Actually Santa Clause did not wear red and had no specific color and was often dressed up in red, blue, green, or purple. Until a Boston printer named Louis Prang introduced the English custom of Christmas cards to America, and in 1885 he issued a card featuring a red-suited Santa. This version of Santa was then starting to replace all other colored Santa Clauses.
Although some people believe the red Santa Clause was made by the Coca Cola Corporation, this is not true, although Coke helped in making the red Santa Clause the more ubiquitous as they used the red Santa Clause in their marketing campaigns as early as the 1930s. And that kind of closed the choices of colors and red is already like the uninanimous known color of Santa Clause.
I wonder what would have happened if an artist kept using other colors and Pepsi would be the first one to use Santa Clause massively in their marketing campaigns? A blue Santa would emerge?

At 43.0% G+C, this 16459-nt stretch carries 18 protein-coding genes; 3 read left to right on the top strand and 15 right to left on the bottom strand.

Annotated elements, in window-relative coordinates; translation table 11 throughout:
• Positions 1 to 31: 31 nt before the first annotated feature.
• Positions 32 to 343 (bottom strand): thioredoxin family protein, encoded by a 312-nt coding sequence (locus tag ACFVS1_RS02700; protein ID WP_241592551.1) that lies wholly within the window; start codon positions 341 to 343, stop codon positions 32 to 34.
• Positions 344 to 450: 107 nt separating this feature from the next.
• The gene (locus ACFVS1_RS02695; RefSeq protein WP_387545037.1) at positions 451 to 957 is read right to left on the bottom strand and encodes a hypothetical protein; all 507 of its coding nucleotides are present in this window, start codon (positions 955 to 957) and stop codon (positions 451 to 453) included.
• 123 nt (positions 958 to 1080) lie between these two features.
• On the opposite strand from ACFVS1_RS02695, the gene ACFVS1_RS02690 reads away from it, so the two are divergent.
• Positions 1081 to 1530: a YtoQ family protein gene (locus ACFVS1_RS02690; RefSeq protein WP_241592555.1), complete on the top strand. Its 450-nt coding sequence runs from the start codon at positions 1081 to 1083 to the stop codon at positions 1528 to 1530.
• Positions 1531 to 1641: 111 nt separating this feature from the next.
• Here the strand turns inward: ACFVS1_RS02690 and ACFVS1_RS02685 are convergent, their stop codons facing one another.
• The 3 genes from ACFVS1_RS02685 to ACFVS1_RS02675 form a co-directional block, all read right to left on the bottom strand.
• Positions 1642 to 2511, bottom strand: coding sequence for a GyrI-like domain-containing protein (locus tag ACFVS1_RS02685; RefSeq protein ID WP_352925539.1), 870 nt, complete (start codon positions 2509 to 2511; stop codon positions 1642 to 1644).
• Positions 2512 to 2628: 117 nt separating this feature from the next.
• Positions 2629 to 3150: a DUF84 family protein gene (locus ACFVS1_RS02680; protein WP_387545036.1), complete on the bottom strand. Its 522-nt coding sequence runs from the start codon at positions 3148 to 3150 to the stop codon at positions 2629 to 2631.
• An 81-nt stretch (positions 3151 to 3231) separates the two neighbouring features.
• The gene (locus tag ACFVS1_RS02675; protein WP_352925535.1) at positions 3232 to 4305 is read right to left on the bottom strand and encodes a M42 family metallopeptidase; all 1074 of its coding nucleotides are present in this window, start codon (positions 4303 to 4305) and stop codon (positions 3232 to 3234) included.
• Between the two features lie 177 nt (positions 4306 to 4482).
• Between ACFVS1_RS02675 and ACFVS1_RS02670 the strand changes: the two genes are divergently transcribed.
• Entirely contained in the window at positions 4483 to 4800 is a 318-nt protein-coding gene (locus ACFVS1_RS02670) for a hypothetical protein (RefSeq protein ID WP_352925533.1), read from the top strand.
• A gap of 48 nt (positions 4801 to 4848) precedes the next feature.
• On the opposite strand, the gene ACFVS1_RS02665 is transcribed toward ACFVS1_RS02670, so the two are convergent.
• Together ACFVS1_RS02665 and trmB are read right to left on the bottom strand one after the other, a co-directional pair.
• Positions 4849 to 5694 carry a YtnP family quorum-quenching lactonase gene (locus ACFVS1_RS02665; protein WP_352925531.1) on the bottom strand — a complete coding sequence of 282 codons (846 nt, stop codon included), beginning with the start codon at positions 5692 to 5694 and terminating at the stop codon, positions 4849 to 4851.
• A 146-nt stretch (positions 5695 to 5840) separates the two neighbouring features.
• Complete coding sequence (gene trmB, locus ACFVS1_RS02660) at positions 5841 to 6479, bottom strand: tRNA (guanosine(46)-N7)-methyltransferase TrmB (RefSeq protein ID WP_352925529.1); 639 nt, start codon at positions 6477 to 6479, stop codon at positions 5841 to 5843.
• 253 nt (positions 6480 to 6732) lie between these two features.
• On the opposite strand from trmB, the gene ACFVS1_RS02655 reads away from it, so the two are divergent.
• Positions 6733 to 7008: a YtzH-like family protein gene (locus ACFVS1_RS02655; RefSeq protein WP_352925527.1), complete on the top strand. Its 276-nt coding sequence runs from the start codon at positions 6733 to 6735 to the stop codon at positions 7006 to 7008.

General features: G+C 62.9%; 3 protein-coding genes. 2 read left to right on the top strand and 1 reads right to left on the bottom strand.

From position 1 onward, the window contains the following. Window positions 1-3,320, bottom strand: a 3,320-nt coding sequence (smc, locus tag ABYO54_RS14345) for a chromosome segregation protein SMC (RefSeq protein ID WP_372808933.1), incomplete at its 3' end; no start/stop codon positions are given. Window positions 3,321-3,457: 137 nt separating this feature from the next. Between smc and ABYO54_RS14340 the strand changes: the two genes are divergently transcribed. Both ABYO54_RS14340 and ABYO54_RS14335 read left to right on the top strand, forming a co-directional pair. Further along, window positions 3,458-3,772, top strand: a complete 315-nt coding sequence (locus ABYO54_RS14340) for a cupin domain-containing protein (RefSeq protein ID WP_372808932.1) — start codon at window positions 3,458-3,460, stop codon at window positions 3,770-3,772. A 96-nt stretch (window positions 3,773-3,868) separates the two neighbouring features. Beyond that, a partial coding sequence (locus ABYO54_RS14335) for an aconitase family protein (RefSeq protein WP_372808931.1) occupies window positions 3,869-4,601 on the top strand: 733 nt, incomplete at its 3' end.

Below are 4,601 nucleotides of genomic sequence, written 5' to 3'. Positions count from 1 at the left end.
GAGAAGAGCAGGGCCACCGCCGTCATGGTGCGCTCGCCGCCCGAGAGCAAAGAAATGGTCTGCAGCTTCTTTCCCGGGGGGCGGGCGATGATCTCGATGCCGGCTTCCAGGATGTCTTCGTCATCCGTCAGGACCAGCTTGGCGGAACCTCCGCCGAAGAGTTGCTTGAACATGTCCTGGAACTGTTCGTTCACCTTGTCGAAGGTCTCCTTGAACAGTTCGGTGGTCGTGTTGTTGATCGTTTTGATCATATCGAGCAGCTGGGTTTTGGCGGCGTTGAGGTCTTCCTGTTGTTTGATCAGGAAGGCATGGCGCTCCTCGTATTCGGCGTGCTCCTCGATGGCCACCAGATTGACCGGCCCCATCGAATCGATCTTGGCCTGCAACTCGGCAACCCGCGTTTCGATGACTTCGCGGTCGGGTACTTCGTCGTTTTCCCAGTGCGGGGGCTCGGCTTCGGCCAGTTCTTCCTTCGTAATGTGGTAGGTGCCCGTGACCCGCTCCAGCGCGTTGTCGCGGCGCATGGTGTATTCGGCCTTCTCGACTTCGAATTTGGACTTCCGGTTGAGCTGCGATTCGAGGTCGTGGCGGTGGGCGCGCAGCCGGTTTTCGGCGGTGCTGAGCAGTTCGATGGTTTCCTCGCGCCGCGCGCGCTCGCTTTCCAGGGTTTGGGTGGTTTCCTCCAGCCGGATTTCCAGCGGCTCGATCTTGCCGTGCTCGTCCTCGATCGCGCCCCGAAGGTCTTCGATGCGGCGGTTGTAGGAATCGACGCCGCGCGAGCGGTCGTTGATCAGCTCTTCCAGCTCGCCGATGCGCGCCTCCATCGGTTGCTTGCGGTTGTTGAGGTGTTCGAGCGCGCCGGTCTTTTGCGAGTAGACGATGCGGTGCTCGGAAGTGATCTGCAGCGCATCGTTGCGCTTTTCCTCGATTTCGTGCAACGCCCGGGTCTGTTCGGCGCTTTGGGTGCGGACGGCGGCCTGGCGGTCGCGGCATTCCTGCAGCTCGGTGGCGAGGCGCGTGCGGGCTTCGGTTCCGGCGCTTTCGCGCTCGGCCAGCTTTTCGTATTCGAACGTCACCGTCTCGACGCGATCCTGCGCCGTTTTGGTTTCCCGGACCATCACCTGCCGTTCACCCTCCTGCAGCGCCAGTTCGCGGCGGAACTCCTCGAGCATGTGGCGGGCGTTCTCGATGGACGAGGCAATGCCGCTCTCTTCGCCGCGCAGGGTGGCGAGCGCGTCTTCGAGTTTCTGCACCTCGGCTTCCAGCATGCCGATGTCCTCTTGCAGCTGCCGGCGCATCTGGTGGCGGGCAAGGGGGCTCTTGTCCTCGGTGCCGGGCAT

Here is a video greeting by people I used to work with. I guess all we need is a blue Santa to brighten up our day.
Coke and Pepsi are registered trademarks of their respective companies. Benj Arriola thinks the people working at Geary Interactive are cool. Benj Arriola is no longer connected in anyway to Geary Interactive except for maintaining friendship with the people that work there.
Colors on Santa Clause if Pepsi was first to use Santa Clause in their marketing campaigns is just my personal opinion and do not reflect the opinions of any company mentioned, nor their management, staff and employees.